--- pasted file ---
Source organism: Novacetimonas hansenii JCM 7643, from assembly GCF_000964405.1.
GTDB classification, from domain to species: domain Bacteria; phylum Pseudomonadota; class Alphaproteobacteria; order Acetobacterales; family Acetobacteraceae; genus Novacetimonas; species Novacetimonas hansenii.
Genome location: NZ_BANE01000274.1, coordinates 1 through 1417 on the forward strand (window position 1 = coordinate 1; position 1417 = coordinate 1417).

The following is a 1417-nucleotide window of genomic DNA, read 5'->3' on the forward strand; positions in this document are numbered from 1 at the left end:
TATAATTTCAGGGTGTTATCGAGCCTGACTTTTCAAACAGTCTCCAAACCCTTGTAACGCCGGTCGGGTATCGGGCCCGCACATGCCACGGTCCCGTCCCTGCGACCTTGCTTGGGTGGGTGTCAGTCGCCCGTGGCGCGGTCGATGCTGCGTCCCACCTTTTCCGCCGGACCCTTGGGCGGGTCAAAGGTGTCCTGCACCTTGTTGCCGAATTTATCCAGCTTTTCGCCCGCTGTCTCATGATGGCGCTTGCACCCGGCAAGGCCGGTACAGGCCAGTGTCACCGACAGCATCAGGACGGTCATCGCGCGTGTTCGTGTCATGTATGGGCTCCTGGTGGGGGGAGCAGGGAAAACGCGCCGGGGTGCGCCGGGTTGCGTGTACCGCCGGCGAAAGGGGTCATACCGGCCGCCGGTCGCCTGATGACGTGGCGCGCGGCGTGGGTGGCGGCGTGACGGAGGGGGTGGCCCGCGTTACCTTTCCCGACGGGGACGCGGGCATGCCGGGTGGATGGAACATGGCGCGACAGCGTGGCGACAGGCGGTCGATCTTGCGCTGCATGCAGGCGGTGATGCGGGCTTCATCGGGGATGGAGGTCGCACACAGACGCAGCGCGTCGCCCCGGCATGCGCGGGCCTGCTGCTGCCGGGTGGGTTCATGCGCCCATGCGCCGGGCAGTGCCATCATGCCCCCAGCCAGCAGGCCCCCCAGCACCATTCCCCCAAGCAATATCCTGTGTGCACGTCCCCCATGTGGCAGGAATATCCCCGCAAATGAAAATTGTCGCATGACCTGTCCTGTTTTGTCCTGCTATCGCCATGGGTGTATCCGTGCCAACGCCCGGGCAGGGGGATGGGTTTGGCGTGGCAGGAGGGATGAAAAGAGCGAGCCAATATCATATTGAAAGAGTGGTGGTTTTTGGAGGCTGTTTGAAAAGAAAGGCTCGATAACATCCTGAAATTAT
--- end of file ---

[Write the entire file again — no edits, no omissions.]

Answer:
Source organism: Novacetimonas hansenii JCM 7643, from assembly GCF_000964405.1.
GTDB classification, from domain to species: domain Bacteria; phylum Pseudomonadota; class Alphaproteobacteria; order Acetobacterales; family Acetobacteraceae; genus Novacetimonas; species Novacetimonas hansenii.
Genome location: NZ_BANE01000274.1, coordinates 1 through 1417 on the forward strand (window position 1 = coordinate 1; position 1417 = coordinate 1417).

The following is a 1417-nucleotide window of genomic DNA, read 5'->3' on the forward strand; positions in this document are numbered from 1 at the left end:
TATAATTTCAGGGTGTTATCGAGCCTGACTTTTCAAACAGTCTCCAAACCCTTGTAACGCCGGTCGGGTATCGGGCCCGCACATGCCACGGTCCCGTCCCTGCGACCTTGCTTGGGTGGGTGTCAGTCGCCCGTGGCGCGGTCGATGCTGCGTCCCACCTTTTCCGCCGGACCCTTGGGCGGGTCAAAGGTGTCCTGCACCTTGTTGCCGAATTTATCCAGCTTTTCGCCCGCTGTCTCATGATGGCGCTTGCACCCGGCAAGGCCGGTACAGGCCAGTGTCACCGACAGCATCAGGACGGTCATCGCGCGTGTTCGTGTCATGTATGGGCTCCTGGTGGGGGGAGCAGGGAAAACGCGCCGGGGTGCGCCGGGTTGCGTGTACCGCCGGCGAAAGGGGTCATACCGGCCGCCGGTCGCCTGATGACGTGGCGCGCGGCGTGGGTGGCGGCGTGACGGAGGGGGTGGCCCGCGTTACCTTTCCCGACGGGGACGCGGGCATGCCGGGTGGATGGAACATGGCGCGACAGCGTGGCGACAGGCGGTCGATCTTGCGCTGCATGCAGGCGGTGATGCGGGCTTCATCGGGGATGGAGGTCGCACACAGACGCAGCGCGTCGCCCCGGCATGCGCGGGCCTGCTGCTGCCGGGTGGGTTCATGCGCCCATGCGCCGGGCAGTGCCATCATGCCCCCAGCCAGCAGGCCCCCCAGCACCATTCCCCCAAGCAATATCCTGTGTGCACGTCCCCCATGTGGCAGGAATATCCCCGCAAATGAAAATTGTCGCATGACCTGTCCTGTTTTGTCCTGCTATCGCCATGGGTGTATCCGTGCCAACGCCCGGGCAGGGGGATGGGTTTGGCGTGGCAGGAGGGATGAAAAGAGCGAGCCAATATCATATTGAAAGAGTGGTGGTTTTTGGAGGCTGTTTGAAAAGAAAGGCTCGATAACATCCTGAAATTAT